The vampires themselves aren’t clearly defined either. For a start, none of them actually hop, which for fans of the genre is sacrilegious in itself. The all powerful grandfather vampire is dressed in traditional Chinese attire, however he’s mostly obscured by CGI black swirls which surround him, obviously stolen from the same technique that was used in Rigor Mortis. He also moves like a superhero, all ridiculously fast CGI flying from here to there, so much so that he barely registers as an actual character. Others who end up as vampires, such as Kwan and a bunch of extras, seem to turn into either a western style vampire, with a desire to bite attractive female necks, or just boring arm waving zombies.
Despite Ng pulling double duty as action director, assisted by Yuen Cheung Yan, what action is there is hardly worth writing about. Biao barely gets to do anything, instead left to play it straight faced and stoic throughout, with Luxia only given a few brief moments to shine. When things finally start to look up, and Biao summons the Rebel Prince and Monkey King to possess Luxia and Ng’s bodies respectively to take on a corridor full of zombies, it’s frustratingly filmed through a distorted fish eye filter, so it’s not even clear what’s going on.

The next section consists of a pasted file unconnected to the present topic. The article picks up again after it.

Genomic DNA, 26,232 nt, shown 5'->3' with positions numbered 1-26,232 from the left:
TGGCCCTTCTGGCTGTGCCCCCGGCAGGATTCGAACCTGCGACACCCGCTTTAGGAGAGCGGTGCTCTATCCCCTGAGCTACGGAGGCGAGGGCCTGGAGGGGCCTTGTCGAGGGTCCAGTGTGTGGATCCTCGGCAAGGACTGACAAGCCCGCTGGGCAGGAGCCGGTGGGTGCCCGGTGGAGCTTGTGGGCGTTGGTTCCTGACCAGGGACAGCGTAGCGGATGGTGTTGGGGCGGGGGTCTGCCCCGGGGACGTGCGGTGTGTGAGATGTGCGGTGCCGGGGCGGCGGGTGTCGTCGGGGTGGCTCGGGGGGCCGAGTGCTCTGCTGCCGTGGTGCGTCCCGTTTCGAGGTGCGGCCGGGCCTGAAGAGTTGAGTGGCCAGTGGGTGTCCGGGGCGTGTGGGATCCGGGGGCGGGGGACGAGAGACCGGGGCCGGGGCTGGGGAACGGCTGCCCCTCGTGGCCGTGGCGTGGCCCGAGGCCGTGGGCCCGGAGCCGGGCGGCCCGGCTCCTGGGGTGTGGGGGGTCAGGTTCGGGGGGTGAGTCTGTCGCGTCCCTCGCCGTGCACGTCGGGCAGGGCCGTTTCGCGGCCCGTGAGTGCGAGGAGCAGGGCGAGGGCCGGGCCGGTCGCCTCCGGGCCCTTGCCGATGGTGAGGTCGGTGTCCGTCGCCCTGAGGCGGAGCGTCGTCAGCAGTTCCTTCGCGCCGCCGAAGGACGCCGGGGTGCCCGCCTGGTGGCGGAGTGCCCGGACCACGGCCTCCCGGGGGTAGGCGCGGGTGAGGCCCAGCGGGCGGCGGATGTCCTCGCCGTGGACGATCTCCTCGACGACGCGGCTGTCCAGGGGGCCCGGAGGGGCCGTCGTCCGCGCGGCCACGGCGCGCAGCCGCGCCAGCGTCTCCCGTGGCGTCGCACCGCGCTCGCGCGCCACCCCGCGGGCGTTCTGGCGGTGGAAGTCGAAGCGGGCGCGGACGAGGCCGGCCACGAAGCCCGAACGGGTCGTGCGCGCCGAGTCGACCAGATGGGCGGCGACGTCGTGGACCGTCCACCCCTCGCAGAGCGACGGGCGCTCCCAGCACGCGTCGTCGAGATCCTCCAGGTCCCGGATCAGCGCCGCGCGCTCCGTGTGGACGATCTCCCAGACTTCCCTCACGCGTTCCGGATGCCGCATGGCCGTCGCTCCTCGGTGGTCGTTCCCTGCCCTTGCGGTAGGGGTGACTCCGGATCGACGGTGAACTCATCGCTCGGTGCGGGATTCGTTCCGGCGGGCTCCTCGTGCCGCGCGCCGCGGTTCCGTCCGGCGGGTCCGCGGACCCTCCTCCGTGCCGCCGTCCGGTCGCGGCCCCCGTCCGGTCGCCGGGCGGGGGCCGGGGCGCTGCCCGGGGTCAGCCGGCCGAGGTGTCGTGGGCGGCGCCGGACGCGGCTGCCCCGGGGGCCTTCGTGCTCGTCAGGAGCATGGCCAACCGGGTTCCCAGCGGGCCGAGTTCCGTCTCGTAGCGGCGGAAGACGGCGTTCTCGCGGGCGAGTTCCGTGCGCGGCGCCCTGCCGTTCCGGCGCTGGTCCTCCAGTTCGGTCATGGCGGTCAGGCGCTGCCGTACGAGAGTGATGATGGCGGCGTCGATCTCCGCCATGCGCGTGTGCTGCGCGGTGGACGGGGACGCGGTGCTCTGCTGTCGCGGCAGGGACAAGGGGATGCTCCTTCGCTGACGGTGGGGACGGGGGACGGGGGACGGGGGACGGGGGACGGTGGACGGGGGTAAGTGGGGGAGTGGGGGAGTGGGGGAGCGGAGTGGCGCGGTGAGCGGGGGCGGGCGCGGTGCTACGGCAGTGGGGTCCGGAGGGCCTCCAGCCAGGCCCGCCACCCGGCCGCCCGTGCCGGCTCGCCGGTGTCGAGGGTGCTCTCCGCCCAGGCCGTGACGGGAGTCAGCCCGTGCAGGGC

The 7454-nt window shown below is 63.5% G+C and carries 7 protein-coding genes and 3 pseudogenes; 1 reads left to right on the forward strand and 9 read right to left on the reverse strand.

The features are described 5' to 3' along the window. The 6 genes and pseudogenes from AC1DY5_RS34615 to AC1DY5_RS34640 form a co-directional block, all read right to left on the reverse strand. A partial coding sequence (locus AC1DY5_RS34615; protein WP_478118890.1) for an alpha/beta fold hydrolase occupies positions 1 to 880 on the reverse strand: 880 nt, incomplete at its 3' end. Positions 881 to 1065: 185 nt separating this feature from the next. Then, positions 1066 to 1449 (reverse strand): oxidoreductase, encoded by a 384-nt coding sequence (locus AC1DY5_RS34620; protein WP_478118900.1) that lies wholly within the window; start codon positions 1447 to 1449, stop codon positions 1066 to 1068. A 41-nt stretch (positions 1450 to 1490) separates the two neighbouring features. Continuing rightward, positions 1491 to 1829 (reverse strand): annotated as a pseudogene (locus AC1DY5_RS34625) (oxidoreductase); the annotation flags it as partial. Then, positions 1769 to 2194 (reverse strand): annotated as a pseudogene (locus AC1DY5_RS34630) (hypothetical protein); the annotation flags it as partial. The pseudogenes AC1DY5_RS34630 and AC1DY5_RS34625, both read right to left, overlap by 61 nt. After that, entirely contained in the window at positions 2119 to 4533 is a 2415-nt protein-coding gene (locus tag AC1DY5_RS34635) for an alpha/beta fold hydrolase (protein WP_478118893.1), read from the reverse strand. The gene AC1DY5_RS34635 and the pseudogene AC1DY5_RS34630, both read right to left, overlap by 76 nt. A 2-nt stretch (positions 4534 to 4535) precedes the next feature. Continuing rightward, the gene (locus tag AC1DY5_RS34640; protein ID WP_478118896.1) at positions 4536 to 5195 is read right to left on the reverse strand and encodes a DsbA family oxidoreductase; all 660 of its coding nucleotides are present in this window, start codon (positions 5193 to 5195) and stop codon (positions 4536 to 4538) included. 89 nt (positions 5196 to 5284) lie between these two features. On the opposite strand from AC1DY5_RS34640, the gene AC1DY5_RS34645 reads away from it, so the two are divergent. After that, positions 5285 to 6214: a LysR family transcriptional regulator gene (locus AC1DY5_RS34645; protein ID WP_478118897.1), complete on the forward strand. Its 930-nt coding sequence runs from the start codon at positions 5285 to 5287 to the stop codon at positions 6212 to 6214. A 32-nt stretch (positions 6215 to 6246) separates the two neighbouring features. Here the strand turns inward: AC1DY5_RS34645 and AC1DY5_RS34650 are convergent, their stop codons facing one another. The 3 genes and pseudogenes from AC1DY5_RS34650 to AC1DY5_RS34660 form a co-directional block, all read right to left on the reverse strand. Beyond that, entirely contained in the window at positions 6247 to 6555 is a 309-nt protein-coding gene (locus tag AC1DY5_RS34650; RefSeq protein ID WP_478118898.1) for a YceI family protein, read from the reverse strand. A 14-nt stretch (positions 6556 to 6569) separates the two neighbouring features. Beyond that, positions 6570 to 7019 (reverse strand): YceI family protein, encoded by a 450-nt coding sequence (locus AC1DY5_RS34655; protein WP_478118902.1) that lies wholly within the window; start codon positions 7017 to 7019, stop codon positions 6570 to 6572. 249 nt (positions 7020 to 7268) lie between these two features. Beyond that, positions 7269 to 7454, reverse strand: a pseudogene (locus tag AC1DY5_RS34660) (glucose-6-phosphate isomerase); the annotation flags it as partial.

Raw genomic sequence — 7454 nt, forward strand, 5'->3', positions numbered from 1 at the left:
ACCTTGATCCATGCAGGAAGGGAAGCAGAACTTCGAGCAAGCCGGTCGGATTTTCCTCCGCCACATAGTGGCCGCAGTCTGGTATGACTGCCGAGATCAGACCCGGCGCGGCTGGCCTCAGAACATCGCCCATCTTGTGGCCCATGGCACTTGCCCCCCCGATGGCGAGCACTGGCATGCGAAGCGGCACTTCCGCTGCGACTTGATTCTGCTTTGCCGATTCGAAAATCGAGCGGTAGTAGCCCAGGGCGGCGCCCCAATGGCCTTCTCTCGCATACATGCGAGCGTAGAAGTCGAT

Sifu vs. Vampire does have a couple of decent ideas, the concept of wearing a gas mask and oxygen tank so that the vampires can’t detect human presence is clever (in Chinese mythology vampires are blind and can only detect people via their breath), and not something I’ve seen before. Also, Biao’s decision to cast Taoist spells on the bullets being loaded into a shotgun leads to a cool scene that has him decked out in his suit, pumping rounds from a shotgun into the vampire. It kind of reminded me of the way Chow Yun Fat decides to deal with things in the finale of The Seventh Curse. But despite how good it sounds on paper, just like the comedy, the CGI, and everything else, onscreen it’s executed terribly. The title may be Sifu vs. Vampire, but in any case, the only loser in this battle is the audience.
Paul Bramhall’s Rating: 3/10